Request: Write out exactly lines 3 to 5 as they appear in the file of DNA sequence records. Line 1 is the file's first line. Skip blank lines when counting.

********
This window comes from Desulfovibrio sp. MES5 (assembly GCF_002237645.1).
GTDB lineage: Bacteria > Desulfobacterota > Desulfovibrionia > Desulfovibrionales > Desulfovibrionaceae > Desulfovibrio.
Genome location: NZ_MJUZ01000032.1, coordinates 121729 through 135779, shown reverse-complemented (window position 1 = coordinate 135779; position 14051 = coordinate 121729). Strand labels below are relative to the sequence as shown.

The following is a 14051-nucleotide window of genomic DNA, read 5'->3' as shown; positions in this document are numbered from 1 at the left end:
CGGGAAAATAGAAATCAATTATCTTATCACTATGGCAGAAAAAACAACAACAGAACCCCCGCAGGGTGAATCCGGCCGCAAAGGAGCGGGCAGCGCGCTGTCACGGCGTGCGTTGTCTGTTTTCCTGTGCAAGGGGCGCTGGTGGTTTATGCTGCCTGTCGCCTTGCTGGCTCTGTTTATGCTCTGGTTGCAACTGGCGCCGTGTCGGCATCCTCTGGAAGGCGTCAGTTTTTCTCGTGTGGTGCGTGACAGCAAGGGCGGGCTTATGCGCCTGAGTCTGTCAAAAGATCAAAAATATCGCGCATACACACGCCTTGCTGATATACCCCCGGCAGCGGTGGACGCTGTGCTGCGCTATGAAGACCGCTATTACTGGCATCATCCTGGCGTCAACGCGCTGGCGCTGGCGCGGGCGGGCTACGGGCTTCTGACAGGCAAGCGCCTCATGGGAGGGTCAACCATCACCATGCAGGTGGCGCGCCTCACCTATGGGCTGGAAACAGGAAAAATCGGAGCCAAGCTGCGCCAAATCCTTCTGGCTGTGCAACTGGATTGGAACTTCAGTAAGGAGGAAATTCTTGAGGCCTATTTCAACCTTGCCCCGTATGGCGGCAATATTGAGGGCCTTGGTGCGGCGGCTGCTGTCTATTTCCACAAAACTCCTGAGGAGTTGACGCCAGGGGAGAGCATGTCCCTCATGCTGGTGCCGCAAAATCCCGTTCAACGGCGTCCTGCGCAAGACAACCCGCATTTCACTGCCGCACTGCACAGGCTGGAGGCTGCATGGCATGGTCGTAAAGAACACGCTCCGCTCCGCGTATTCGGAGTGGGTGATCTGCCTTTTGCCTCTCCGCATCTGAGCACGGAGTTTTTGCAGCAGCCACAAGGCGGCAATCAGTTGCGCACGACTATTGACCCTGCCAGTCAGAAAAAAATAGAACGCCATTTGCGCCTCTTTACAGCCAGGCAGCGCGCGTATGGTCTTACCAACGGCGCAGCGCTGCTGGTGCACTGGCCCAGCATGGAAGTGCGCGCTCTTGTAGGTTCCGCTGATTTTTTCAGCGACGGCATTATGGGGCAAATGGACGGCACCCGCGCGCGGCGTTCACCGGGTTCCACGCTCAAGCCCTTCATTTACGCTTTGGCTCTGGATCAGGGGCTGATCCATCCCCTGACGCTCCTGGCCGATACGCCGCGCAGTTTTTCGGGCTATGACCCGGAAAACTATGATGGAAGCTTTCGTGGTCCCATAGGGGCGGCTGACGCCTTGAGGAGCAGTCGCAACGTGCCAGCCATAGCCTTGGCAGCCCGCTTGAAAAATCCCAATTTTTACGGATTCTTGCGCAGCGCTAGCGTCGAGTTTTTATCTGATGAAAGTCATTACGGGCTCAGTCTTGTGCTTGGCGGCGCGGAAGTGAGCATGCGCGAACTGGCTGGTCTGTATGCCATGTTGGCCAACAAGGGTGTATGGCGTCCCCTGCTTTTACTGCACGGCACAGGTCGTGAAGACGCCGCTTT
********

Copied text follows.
Genome location: NZ_MJUZ01000032.1, coordinates 121729 through 135779, shown reverse-complemented (window position 1 = coordinate 135779; position 14051 = coordinate 121729). Strand labels below are relative to the sequence as shown.

The following is a 14051-nucleotide window of genomic DNA, read 5'->3' as shown; positions in this document are numbered from 1 at the left end:
CGGGAAAATAGAAATCAATTATCTTATCACTATGGCAGAAAAAACAACAACAGAACCCCCGCAGGGTGAATCCGGCCGCAAAGGAGCGGGCAGCGCGCTGTCACGGCGTGCGTTGTCTGTTTTCCTGTGCAAGGGGCGCTGGTGGTTTATGCTGCCTGTCGCCTTGCTGGCTCTGTTTATGCTCTGGTTGCAACTGGCGCCGTGTCGGCATCCTCTGGAAGGCGTCAGTTTTTCTCGTGTGGTGCGTGACAGCAAGGGCGGGCTTATGCGCCTGAGTCTGTCAAAAGATCAAAAATATCGCGCATACACACGCCTTGCTGATATACCCCCGGCAGCGGTGGACGCTGTGCTGCGCTATGAAGACCGCTATTACTGGCATCATCCTGGCGTCAACGCGCTGGCGCTGGCGCGGGCGGGCTACGGGCTTCTGACAGGCAAGCGCCTCATGGGAGGGTCAACCATCACCATGCAGGTGGCGCGCCTCACCTATGGGCTGGAAACAGGAAAAATCGGAGCCAAGCTGCGCCAAATCCTTCTGGCTGTGCAACTGGATTGGAACTTCAGTAAGGAGGAAATTCTTGAGGCCTATTTCAACCTTGCCCCGTATGGCGGCAATATTGAGGGCCTTGGTGCGGCGGCTGCTGTCTATTTCCACAAAACTCCTGAGGAGTTGACGCCAGGGGAGAGCATGTCCCTCATGCTGGTGCCGCAAAATCCCGTTCAACGGCGTCCTGCGCAAGACAACCCGCATTTCACTGCCGCACTGCACAGGCTGGAGGCTGCATGGCATGGTCGTAAAGAACACGCTCCGCTCCGCGTATTCGGAGTGGGTGATCTGCCTTTTGCCTCTCCGCATCTGAGCACGGAGTTTTTGCAGCAGCCACAAGGCGGCAATCAGTTGCGCACGACTATTGACCCTGCCAGTCAGAAAAAAATAGAACGCCATTTGCGCCTCTTTACAGCCAGGCAGCGCGCGTATGGTCTTACCAACGGCGCAGCGCTGCTGGTGCACTGGCCCAGCATGGAAGTGCGCGCTCTTGTAGGTTCCGCTGATTTTTTCAGCGACGGCATTATGGGGCAAATGGACGGCACCCGCGCGCGGCGTTCACCGGGTTCCACGCTCAAGCCCTTCATTTACGCTTTGGCTCTGGATCAGGGGCTGATCCATCCCCTGACGCTCCTGGCCGATACGCCGCGCAGTTTTTCGGGCTATGACCCGGAAAACTATGATGGAAGCTTTCGTGGTCCCATAGGGGCGGCTGACGCCTTGAGGAGCAGTCGCAACGTGCCAGCCATAGCCTTGGCAGCCCGCTTGAAAAATCCCAATTTTTACGGATTCTTGCGCAGCGCTAGCGTCGAGTTTTTATCTGATGAAAGTCATTACGGGCTCAGTCTTGTGCTTGGCGGCGCGGAAGTGAGCATGCGCGAACTGGCTGGTCTGTATGCCATGTTGGCCAACAAGGGTGTATGGCGTCCCCTGCTTTTACTGCACGGCACAGGTCGTGAAGACGCCGCTTT